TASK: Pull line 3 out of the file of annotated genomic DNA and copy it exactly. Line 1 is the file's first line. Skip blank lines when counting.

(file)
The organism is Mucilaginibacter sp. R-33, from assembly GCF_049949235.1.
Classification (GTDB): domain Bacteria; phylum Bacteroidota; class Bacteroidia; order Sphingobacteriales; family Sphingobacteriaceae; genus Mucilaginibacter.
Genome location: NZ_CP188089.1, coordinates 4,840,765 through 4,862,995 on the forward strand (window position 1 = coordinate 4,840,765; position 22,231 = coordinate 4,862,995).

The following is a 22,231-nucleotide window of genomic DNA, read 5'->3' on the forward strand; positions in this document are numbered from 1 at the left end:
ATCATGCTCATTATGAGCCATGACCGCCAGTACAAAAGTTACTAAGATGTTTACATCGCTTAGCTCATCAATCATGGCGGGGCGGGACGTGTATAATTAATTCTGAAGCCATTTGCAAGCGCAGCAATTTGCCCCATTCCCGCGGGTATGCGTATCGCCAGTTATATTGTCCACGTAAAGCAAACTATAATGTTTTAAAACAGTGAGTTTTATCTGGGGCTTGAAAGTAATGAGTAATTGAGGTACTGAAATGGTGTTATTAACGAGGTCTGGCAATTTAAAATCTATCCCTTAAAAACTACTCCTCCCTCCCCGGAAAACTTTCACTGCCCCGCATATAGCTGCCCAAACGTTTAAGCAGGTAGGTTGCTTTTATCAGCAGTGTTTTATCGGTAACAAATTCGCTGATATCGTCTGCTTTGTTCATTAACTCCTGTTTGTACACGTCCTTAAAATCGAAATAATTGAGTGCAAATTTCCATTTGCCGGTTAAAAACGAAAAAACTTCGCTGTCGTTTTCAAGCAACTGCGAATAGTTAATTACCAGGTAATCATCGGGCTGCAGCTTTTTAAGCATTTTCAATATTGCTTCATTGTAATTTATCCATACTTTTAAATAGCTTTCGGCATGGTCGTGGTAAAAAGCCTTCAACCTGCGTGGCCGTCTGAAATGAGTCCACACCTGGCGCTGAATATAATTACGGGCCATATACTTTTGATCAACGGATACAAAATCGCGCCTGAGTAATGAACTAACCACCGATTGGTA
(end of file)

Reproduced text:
Genome location: NZ_CP188089.1, coordinates 4,840,765 through 4,862,995 on the forward strand (window position 1 = coordinate 4,840,765; position 22,231 = coordinate 4,862,995).